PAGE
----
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Blood. 2018 Nov 1;132(18):1899-1910. doi: 10.1182/blood-2017-12-815548. Epub 2018 Sep 12.

Murine pre-B-cell ALL induces T-cell dysfunction not fully reversed by introduction of a chimeric antigen receptor.

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Hematologic Malignancies Section, Pediatric Oncology Branch, Center for Cancer Research, National Cancer Institute, National Institutes of Health, Bethesda, MD.
Howard Hughes Medical Institute, Chevy Chase, MD.
Center for Cancer Research Collaborative Bioinformatics Resource, Frederick National Laboratory for Cancer Research, Frederick, MD; and.
Leidos Biomedical Research, Inc., Frederick, MD.


Adoptive transfer of patient-derived T cells modified to express chimeric antigen receptors (CARTs) has demonstrated dramatic success in relapsed/refractory pre-B-cell acute lymphoblastic leukemia (ALL), but response and durability of remission requires exponential CART expansion and persistence. Tumors are known to affect T-cell function, but this has not been well studied in ALL and in the context of chimeric antigen receptor (CAR) expression. Using TCF3/PBX1 and MLL-AF4-driven murine ALL models, we assessed the impact of progressive ALL on T-cell function in vivo. Vaccines protect against TCF3/PBX1.3 but were ineffective when administered after leukemia injection, suggesting immunosuppression induced early during ALL progression. T cells from leukemia-bearing mice exhibited increased expression of inhibitory receptors, including PD1, Tim3, and LAG3, and were dysfunctional following adoptive transfer in a model of T-cell receptor (TCR)-dependent leukemia clearance. Although expression of inhibitory receptors has been linked to TCR signaling, pre-B-cell ALL induced inhibitory receptor expression, at least in part, in a TCR-independent manner. Finally, introduction of a CAR into T cells generated from leukemia-bearing mice failed to fully reverse poor in vivo function.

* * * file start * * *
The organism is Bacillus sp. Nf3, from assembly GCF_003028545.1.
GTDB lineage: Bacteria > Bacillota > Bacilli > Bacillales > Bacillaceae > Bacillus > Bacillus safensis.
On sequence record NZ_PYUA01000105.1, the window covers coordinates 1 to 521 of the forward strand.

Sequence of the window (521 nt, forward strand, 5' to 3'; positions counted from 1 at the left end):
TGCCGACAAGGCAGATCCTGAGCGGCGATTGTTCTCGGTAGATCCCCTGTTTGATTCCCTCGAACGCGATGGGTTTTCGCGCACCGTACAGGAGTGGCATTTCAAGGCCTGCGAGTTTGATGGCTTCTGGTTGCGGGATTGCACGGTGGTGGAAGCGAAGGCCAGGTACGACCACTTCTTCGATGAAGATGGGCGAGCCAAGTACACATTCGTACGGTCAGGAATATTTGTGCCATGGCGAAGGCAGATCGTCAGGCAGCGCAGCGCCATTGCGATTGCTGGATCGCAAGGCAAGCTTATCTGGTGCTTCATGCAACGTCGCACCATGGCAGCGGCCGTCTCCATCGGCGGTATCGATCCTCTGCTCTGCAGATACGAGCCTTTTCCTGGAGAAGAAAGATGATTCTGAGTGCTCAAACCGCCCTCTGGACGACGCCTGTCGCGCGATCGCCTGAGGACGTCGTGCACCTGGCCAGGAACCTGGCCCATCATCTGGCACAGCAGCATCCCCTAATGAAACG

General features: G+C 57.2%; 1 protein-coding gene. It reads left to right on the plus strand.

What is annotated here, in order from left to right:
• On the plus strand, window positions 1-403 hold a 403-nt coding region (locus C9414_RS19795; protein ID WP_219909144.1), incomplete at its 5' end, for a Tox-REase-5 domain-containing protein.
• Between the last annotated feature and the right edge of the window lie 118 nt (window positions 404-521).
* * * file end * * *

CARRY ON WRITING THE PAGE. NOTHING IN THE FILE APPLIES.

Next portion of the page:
[Available on 2019-11-01]
[Indexed for MEDLINE]

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